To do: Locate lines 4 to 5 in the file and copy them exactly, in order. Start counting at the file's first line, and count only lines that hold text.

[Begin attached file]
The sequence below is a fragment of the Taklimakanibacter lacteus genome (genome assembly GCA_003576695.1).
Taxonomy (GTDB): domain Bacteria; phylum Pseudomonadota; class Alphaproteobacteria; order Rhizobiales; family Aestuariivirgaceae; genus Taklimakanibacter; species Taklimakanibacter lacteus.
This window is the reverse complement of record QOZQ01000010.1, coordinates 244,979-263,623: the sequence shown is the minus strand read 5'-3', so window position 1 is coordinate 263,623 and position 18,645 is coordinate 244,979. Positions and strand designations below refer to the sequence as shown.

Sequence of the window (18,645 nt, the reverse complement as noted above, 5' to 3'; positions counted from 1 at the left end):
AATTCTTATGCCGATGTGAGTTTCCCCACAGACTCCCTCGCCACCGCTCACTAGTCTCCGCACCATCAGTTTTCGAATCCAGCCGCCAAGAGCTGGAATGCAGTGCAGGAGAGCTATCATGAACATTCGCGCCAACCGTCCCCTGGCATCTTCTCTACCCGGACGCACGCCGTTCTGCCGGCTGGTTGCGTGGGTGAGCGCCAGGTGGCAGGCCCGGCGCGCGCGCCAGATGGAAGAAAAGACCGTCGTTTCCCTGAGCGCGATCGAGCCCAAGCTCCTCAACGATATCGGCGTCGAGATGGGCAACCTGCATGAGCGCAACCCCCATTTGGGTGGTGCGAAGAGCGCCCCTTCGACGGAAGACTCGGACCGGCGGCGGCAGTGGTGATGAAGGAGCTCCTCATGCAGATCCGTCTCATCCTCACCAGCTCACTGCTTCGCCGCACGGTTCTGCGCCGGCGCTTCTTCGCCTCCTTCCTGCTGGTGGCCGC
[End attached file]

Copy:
Sequence of the window (18,645 nt, the reverse complement as noted above, 5' to 3'; positions counted from 1 at the left end):
AATTCTTATGCCGATGTGAGTTTCCCCACAGACTCCCTCGCCACCGCTCACTAGTCTCCGCACCATCAGTTTTCGAATCCAGCCGCCAAGAGCTGGAATGCAGTGCAGGAGAGCTATCATGAACATTCGCGCCAACCGTCCCCTGGCATCTTCTCTACCCGGACGCACGCCGTTCTGCCGGCTGGTTGCGTGGGTGAGCGCCAGGTGGCAGGCCCGGCGCGCGCGCCAGATGGAAGAAAAGACCGTCGTTTCCCTGAGCGCGATCGAGCCCAAGCTCCTCAACGATATCGGCGTCGAGATGGGCAACCTGCATGAGCGCAACCCCCATTTGGGTGGTGCGAAGAGCGCCCCTTCGACGGAAGACTCGGACCGGCGGCGGCAGTGGTGATGAAGGAGCTCCTCATGCAGATCCGTCTCATCCTCACCAGCTCACTGCTTCGCCGCACGGTTCTGCGCCGGCGCTTCTTCGCCTCCTTCCTGCTGGTGGCCGC